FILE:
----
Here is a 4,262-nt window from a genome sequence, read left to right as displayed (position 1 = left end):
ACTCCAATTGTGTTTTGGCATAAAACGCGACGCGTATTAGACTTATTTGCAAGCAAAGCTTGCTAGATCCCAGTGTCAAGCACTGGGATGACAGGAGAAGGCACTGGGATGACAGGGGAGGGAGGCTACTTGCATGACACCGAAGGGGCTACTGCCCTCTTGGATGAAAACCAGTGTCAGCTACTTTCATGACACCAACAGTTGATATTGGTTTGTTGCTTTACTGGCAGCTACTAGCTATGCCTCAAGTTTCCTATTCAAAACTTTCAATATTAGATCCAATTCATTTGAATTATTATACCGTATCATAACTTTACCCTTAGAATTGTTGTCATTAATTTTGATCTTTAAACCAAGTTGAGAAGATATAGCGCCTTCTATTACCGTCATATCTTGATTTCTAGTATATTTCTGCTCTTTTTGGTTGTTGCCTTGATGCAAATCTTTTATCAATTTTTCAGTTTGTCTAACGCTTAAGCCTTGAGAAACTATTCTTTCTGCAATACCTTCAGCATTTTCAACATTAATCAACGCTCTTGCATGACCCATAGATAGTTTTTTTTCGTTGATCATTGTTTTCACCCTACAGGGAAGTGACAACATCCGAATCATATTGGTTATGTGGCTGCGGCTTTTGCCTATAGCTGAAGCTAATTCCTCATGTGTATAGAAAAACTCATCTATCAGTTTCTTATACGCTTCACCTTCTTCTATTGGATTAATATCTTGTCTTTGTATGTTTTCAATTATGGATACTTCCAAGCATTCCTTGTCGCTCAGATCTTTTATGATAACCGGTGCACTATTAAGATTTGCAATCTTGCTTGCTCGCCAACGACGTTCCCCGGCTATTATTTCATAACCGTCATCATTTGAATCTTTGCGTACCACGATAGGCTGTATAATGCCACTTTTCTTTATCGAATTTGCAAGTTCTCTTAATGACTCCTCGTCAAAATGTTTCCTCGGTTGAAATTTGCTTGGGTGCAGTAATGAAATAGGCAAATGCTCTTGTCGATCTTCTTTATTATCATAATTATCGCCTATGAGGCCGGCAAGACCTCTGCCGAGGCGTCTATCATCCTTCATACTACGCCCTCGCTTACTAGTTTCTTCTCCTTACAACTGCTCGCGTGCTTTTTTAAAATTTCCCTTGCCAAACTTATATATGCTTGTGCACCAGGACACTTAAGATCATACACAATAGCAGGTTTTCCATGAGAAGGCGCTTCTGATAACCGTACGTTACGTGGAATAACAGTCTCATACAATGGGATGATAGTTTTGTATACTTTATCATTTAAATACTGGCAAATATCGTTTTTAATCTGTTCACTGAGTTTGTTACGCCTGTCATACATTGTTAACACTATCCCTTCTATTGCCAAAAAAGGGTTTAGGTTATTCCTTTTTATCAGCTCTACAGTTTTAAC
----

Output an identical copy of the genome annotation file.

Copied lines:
Here is a 4,262-nt window from a genome sequence, read left to right as displayed (position 1 = left end):
ACTCCAATTGTGTTTTGGCATAAAACGCGACGCGTATTAGACTTATTTGCAAGCAAAGCTTGCTAGATCCCAGTGTCAAGCACTGGGATGACAGGAGAAGGCACTGGGATGACAGGGGAGGGAGGCTACTTGCATGACACCGAAGGGGCTACTGCCCTCTTGGATGAAAACCAGTGTCAGCTACTTTCATGACACCAACAGTTGATATTGGTTTGTTGCTTTACTGGCAGCTACTAGCTATGCCTCAAGTTTCCTATTCAAAACTTTCAATATTAGATCCAATTCATTTGAATTATTATACCGTATCATAACTTTACCCTTAGAATTGTTGTCATTAATTTTGATCTTTAAACCAAGTTGAGAAGATATAGCGCCTTCTATTACCGTCATATCTTGATTTCTAGTATATTTCTGCTCTTTTTGGTTGTTGCCTTGATGCAAATCTTTTATCAATTTTTCAGTTTGTCTAACGCTTAAGCCTTGAGAAACTATTCTTTCTGCAATACCTTCAGCATTTTCAACATTAATCAACGCTCTTGCATGACCCATAGATAGTTTTTTTTCGTTGATCATTGTTTTCACCCTACAGGGAAGTGACAACATCCGAATCATATTGGTTATGTGGCTGCGGCTTTTGCCTATAGCTGAAGCTAATTCCTCATGTGTATAGAAAAACTCATCTATCAGTTTCTTATACGCTTCACCTTCTTCTATTGGATTAATATCTTGTCTTTGTATGTTTTCAATTATGGATACTTCCAAGCATTCCTTGTCGCTCAGATCTTTTATGATAACCGGTGCACTATTAAGATTTGCAATCTTGCTTGCTCGCCAACGACGTTCCCCGGCTATTATTTCATAACCGTCATCATTTGAATCTTTGCGTACCACGATAGGCTGTATAATGCCACTTTTCTTTATCGAATTTGCAAGTTCTCTTAATGACTCCTCGTCAAAATGTTTCCTCGGTTGAAATTTGCTTGGGTGCAGTAATGAAATAGGCAAATGCTCTTGTCGATCTTCTTTATTATCATAATTATCGCCTATGAGGCCGGCAAGACCTCTGCCGAGGCGTCTATCATCCTTCATACTACGCCCTCGCTTACTAGTTTCTTCTCCTTACAACTGCTCGCGTGCTTTTTTAAAATTTCCCTTGCCAAACTTATATATGCTTGTGCACCAGGACACTTAAGATCATACACAATAGCAGGTTTTCCATGAGAAGGCGCTTCTGATAACCGTACGTTACGTGGAATAACAGTCTCATACAATGGGATGATAGTTTTGTATACTTTATCATTTAAATACTGGCAAATATCGTTTTTAATCTGTTCACTGAGTTTGTTACGCCTGTCATACATTGTTAACACTATCCCTTCTATTGCCAAAAAAGGGTTTAGGTTATTCCTTTTTATCAGCTCTACAGTTTTAAC